Garlic and Rosemary-Butter Grilled Brie

David Olson
"A Bachelor and His Grill"
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The long-renowned “Queen of French Cheeses,” Brie, is creamy in texture, soft to the touch, mild in flavor and encased in its own velvety, edible bloomy rind. For centuries, this cow’s milk cheese was found only in the most luxurious of kitchens, aged for 4-6 weeks, then prepared to perfection inside a steady wood-burning oven. The resulting cheese exterior was slightly charred and smoky, while the interior warmed to a heavenly, butter-like consistency.

This cheese was then, and remains today, the ideal pairing complement with toasted artisan breads and crackers, assorted cured meats, fresh fruits and berries, tangy chutneys and jams, pickled vegetables, and a variety of salted and dry-roasted nuts.

Although Brie is phenomenally versatile as an ingredient, it stands alone as the most brilliant of grilled cheeses and the consummate centerpiece to your next charcuterie spread. Grilled Brie is not only simplistic in preparation, but phenomenally complex in flavor (particularly when introduced to heat) and stunning in presentation. See the recipe below for a hot, smoky twist on an old-school classic.

Recommendations for Grilled Brie Pairings:

Toasted Breads: Ciabatta, Cranberry-Walnut, French Baguette, Levain, Miche

Crackers: Crostinis, Grissinis, Rye Crisps, Plain Crackers

Dry-Roasted and Salted Nuts: Almonds, Black Walnuts, Cashews, Macadamia, Pecans, Pistachios

Fresh Fruits: Blueberries, Cherries, Dates, Figs, Grapes, Honeycrisp Apples, Olives, Pears, Strawberries

Spreads: Apricot Preserves, Ground Mustard, Red Pepper Hummus, Kalamata Tapenade, Sweet Onion Chutney, Wildflower Honey

Pickled Vegetables: Beets, Bell Peppers, Cauliflower, Cucumbers, Garlic Scapes, Jalapeños, Olives, Shallots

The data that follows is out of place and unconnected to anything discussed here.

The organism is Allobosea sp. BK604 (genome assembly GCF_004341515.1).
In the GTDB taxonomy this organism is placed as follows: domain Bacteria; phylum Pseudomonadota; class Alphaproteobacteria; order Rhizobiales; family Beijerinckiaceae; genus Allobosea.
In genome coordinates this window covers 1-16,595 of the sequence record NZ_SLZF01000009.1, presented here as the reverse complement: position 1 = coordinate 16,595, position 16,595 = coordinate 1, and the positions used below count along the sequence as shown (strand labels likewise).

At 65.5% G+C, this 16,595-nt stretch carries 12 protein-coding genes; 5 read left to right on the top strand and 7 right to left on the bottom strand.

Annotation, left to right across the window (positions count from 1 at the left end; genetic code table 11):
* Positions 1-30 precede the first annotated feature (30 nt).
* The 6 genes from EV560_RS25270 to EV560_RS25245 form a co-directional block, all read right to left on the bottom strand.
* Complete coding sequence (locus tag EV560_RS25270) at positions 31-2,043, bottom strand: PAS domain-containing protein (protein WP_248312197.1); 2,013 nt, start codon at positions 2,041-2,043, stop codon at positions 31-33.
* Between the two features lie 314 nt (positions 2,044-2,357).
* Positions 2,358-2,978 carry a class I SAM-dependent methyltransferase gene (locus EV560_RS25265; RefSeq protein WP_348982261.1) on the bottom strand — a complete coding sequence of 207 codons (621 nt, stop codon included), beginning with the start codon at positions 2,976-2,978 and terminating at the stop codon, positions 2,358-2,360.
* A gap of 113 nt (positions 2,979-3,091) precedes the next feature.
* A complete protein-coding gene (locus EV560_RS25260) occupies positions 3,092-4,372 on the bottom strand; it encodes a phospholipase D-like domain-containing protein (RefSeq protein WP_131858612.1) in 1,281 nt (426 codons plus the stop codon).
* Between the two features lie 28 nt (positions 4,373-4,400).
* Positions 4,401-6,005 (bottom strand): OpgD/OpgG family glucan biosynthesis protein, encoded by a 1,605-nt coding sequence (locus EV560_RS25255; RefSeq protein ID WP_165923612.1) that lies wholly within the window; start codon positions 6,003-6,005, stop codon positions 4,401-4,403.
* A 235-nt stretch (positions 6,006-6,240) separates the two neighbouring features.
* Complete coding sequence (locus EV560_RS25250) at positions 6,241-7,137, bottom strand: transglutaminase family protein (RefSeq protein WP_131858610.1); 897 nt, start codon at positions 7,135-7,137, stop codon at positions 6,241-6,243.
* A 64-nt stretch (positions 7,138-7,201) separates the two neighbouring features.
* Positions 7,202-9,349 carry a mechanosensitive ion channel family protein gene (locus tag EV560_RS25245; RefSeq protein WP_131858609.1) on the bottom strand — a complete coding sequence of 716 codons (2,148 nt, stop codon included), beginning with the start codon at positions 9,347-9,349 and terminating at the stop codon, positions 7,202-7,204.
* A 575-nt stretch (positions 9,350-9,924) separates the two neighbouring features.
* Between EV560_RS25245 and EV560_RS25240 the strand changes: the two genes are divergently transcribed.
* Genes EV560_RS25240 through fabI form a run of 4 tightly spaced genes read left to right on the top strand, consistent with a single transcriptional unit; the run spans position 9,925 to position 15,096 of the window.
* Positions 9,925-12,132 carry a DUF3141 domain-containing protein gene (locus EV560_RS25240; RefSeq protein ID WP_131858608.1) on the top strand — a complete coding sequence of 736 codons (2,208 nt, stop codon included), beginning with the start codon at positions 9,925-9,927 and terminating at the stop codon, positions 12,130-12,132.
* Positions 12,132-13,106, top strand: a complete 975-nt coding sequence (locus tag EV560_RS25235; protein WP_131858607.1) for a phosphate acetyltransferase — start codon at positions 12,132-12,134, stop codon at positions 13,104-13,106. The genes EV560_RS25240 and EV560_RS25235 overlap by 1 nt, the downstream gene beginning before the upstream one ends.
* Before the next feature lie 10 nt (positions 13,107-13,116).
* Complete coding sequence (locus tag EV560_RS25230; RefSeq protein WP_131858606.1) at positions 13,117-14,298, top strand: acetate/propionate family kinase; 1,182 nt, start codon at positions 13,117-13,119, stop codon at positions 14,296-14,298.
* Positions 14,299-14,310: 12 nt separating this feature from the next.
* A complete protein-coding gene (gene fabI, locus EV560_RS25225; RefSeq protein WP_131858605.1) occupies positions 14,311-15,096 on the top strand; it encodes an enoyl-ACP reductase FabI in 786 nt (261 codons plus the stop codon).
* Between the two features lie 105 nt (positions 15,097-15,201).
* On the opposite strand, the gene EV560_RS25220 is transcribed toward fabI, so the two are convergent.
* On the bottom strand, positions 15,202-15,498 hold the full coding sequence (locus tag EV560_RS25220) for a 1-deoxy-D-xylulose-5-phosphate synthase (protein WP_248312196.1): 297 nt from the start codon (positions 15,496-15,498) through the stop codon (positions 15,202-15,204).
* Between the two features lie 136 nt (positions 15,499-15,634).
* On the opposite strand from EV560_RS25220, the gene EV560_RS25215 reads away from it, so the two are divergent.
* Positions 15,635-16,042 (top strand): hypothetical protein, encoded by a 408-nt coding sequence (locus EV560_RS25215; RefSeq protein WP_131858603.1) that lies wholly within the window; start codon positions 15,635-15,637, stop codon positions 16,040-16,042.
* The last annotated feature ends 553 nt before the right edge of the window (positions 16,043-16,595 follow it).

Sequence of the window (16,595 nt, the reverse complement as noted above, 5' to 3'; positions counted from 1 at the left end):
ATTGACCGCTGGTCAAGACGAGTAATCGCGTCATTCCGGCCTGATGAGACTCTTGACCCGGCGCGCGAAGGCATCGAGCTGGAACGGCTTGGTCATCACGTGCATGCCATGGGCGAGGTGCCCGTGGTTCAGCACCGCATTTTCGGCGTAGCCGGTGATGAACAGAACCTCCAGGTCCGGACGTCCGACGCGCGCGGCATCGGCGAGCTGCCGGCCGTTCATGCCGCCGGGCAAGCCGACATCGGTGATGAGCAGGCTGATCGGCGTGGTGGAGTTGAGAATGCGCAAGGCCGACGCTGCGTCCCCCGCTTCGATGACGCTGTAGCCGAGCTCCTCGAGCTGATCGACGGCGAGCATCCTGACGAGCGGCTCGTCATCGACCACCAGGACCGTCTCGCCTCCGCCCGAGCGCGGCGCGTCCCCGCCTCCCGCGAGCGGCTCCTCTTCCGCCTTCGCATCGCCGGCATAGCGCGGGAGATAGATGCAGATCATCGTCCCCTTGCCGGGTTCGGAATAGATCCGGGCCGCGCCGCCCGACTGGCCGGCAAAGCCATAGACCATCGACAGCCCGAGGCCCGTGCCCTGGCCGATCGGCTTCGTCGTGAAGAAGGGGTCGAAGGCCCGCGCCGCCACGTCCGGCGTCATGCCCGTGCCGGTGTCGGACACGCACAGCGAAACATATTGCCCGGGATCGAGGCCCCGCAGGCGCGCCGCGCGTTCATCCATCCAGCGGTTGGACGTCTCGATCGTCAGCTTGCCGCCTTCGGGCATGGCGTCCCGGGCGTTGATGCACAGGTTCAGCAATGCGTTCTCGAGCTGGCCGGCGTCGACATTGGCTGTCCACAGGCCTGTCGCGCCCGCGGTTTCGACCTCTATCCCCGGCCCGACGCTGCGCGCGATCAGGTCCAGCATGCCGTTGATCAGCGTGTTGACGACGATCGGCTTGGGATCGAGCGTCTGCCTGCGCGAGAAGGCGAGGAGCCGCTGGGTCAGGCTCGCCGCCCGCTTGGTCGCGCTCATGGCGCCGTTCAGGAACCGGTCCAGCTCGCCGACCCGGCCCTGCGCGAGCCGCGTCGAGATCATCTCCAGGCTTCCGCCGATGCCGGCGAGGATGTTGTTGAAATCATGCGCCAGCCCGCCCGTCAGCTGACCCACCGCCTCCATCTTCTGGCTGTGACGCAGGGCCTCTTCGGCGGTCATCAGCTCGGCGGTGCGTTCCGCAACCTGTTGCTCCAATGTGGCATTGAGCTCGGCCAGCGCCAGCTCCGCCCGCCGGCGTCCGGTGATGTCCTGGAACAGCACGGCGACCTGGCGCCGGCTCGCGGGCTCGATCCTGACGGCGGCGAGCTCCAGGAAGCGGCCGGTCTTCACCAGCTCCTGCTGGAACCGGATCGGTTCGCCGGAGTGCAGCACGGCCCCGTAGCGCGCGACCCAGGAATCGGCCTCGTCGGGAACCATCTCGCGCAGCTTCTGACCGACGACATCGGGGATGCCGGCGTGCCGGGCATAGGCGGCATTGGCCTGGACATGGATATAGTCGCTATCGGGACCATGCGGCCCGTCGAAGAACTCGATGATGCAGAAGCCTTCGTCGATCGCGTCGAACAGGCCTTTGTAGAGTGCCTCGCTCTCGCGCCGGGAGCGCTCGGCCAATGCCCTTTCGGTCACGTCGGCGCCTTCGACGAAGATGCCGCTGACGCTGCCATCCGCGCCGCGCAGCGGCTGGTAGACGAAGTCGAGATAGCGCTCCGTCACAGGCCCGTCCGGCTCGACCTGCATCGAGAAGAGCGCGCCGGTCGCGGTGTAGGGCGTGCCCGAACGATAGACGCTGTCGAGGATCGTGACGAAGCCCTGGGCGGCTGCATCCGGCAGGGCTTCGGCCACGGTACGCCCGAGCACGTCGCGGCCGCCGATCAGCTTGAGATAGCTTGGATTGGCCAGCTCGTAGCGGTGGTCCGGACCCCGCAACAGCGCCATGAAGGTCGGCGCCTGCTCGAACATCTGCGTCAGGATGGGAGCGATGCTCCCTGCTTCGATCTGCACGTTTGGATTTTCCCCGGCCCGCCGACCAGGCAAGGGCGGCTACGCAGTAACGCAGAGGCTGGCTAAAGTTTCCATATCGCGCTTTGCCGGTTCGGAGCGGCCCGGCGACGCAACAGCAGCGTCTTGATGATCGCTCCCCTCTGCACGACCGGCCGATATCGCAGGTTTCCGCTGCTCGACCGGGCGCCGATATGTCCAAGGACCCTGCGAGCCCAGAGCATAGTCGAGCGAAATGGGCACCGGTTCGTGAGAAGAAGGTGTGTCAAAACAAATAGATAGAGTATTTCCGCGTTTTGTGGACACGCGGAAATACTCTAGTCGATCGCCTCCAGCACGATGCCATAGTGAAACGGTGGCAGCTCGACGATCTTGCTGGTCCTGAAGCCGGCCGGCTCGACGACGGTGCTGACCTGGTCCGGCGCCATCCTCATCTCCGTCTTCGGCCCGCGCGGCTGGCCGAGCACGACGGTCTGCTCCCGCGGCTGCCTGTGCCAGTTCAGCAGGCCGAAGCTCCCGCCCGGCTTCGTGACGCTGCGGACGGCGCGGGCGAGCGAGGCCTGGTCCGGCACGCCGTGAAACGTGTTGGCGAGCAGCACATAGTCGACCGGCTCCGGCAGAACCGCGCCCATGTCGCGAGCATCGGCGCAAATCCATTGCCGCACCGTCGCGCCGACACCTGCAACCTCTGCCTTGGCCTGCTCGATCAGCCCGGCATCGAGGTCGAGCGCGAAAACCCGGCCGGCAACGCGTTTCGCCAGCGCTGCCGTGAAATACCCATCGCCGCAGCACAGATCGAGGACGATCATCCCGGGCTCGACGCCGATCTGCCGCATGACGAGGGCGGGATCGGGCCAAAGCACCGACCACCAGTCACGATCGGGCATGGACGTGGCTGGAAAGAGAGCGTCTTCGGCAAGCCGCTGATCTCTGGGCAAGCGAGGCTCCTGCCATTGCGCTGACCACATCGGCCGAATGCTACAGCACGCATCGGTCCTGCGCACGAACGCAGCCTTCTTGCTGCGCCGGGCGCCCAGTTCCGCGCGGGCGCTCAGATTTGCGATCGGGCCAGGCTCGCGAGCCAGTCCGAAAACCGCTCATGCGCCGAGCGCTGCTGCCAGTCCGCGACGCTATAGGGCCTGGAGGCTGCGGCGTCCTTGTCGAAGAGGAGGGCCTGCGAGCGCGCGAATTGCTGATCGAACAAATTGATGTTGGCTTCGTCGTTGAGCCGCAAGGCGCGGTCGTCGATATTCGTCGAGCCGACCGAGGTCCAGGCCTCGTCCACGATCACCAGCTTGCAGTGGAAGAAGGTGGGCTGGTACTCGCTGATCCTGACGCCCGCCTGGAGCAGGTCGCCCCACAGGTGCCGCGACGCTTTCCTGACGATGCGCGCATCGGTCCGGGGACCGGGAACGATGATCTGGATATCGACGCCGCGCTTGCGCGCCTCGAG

Meats: Bresaola, Capicola, Chorizo, Jamón Serrano, Porchetta, Prosciutto, Salami, Saucisson, Sopressata, Smoked Sausages

Compliments: Olive Oil, Balsamic Reduction, Freshly Ground Salt and Peppercorn

Garlic and Rosemary-Butter Grilled Brie


  • 2 tablespoons of dried rosemary leaves, ground into a fine powder
  • 1/2 teaspoon granulated garlic powder
  • 1/2 stick of butter, melted
  • 2 16oz wheels of brie cheese
  • 1 handful of Applewood chips


  1. Prior to grilling, preheat grill to medium-high using the Two-Zone Cooking Method.
  2. Wrap woodchips in an 8” sheet of tin foil, then perforate with a fork or knife. Apply wood packet in back corner of the direct heat grilling zone.
  3. Whisk together the melted butter, ground rosemary and garlic, then brush over entire surface of the brie wheel.
  4. Once woodchip packet billows with smoke, gently place cheese atop the direct heat grilling zone and sear with the grill lid open until char marks are well-defined, which usually takes 60-90 seconds on each side.
  5. Next, turn the grill down to low heat and transfer the wheel to the cooler, indirect heat zone to finish cooking. Close the grill lid and smoke the cheese for an additional 8-10 minutes.
  6. Remove the brie from the grill immediately.
  7. Plate alongside toasted artisan breads, an assortment of cured meats, fresh herbs, fruits and berries, pickled vegetables and dry roasted nuts.


Two-Zone Cooking Method: To create one hot direct heat zone and one cooler indirect heat zone, only heat one side of the grill to 450 degrees F. This technique is imperative to the pizza grilling process.

Gas: For a 2-burner grill, turn the right side of the grill to high & leave the left side off. If using a 3-burner grill, turn the far right side of the grill to high, the middle to medium-low and leave the left side off. Finally, when working with a 4-burner grill, turn the far right side of grill to high, middle right to medium, middle left to low, & leave the far-left burner off.

Dual-Zone Grilling Surface on Charcoal: Ignite the charcoal in a chimney starter. When coals are glowing red, dump coals onto the grill floor. Rake coals, pushing some to one side of the grill and slanting the rest to the opposite side. This'll create one high-piled hot zone and one cooler zone. For every hour of cooking, add a half-stack of coals.

Hardwood Smoker Packs: Tear off an 8 in. sheet of tin foil. Pour a handful of your favorite hardwood chips onto the foil in a mound. Wrap the foil around the chips to create a package-of-sorts. With a knife or fork, perforate the top of the packet allowing smoke to billow from the package when the chips are heated.

Garlic and Rosemary-Butter Grilled Brie